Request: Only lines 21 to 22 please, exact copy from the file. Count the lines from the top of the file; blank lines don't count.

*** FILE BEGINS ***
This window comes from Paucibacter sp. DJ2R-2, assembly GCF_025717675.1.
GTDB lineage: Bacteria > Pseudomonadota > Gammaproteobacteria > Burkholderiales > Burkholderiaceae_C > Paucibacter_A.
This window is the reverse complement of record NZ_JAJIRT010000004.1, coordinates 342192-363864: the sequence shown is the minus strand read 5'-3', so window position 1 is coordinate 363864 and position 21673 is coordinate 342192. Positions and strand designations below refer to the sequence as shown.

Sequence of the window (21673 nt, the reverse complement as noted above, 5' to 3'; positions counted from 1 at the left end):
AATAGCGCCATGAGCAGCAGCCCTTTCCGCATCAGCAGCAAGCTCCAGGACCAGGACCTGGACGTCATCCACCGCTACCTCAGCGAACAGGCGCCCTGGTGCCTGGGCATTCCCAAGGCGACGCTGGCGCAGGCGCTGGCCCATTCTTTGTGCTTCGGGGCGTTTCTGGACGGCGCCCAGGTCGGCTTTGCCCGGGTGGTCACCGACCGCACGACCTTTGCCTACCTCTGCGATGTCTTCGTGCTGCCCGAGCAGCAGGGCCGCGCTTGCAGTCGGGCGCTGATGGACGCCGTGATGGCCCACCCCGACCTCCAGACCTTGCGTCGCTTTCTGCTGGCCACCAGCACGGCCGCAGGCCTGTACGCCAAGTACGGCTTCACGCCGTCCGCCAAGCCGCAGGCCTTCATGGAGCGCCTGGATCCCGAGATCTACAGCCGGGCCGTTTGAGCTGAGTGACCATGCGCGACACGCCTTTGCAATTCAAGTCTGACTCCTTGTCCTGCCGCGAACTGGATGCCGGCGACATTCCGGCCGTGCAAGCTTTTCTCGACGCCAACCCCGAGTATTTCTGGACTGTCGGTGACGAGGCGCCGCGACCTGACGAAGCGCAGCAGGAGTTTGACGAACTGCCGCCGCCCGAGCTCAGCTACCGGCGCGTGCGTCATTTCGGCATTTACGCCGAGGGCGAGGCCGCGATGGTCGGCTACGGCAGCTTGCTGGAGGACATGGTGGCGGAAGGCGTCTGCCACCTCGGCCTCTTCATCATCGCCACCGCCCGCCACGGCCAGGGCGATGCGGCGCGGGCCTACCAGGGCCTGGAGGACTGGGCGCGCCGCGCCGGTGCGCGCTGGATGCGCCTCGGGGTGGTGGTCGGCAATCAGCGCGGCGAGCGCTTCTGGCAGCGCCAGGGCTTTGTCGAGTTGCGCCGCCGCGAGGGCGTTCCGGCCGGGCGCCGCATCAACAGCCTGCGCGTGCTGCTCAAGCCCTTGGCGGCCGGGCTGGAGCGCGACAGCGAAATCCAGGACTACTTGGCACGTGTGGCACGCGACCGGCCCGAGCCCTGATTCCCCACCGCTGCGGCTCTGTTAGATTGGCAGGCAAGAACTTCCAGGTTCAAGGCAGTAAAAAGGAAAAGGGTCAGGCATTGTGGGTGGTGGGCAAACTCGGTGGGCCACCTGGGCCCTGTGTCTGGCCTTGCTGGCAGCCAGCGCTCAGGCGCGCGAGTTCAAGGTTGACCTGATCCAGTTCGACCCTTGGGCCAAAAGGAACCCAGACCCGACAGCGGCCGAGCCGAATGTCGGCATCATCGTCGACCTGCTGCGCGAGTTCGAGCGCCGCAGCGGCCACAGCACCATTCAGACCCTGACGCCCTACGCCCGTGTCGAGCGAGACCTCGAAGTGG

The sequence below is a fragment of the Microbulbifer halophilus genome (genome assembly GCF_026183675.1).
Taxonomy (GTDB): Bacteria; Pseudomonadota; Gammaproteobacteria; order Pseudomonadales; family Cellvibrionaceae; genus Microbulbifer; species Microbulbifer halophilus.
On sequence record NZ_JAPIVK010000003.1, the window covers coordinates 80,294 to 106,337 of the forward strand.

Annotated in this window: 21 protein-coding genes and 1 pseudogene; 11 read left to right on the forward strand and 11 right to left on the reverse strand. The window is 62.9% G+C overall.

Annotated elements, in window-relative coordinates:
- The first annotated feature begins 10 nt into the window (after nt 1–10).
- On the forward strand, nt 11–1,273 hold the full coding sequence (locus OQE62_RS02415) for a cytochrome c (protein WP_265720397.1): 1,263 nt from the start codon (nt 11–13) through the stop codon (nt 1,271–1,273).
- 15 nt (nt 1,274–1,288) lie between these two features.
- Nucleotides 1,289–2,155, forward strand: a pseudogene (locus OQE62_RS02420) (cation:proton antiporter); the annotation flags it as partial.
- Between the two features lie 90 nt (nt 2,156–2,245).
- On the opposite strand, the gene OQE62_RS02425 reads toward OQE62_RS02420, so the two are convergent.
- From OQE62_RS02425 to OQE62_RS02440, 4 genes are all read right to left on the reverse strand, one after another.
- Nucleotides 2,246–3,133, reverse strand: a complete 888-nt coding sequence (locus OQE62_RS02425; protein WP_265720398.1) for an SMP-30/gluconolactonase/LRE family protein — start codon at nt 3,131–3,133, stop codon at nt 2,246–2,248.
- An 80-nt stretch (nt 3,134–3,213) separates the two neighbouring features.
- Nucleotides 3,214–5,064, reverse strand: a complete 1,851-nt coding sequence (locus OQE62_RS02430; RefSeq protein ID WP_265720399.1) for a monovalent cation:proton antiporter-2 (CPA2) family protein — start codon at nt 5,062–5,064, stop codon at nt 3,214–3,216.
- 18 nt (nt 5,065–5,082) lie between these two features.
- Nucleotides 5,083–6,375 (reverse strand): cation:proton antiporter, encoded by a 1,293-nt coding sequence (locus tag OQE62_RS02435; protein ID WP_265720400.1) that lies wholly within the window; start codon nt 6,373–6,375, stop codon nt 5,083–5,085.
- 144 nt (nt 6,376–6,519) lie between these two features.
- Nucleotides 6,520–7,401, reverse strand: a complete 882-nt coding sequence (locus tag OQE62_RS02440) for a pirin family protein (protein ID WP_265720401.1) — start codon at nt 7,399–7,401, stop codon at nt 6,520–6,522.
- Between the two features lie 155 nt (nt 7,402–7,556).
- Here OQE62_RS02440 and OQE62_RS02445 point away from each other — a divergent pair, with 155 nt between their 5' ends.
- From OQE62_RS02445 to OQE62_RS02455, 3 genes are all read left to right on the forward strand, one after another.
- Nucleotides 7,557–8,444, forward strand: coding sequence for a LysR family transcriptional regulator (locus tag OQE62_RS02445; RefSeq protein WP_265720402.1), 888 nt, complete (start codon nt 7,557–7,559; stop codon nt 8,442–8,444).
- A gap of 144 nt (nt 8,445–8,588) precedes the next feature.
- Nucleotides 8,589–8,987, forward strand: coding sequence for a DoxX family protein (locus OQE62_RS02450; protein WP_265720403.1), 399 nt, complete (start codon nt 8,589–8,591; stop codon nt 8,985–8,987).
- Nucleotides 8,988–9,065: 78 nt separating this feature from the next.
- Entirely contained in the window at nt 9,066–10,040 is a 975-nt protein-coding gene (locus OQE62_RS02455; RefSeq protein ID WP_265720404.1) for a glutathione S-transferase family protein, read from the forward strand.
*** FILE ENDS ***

- 18 nt (nt 5,065–5,082) lie between these two features.
- Nucleotides 5,083–6,375 (reverse strand): cation:proton antiporter, encoded by a 1,293-nt coding sequence (locus tag OQE62_RS02435; protein ID WP_265720400.1) that lies wholly within the window; start codon nt 6,373–6,375, stop codon nt 5,083–5,085.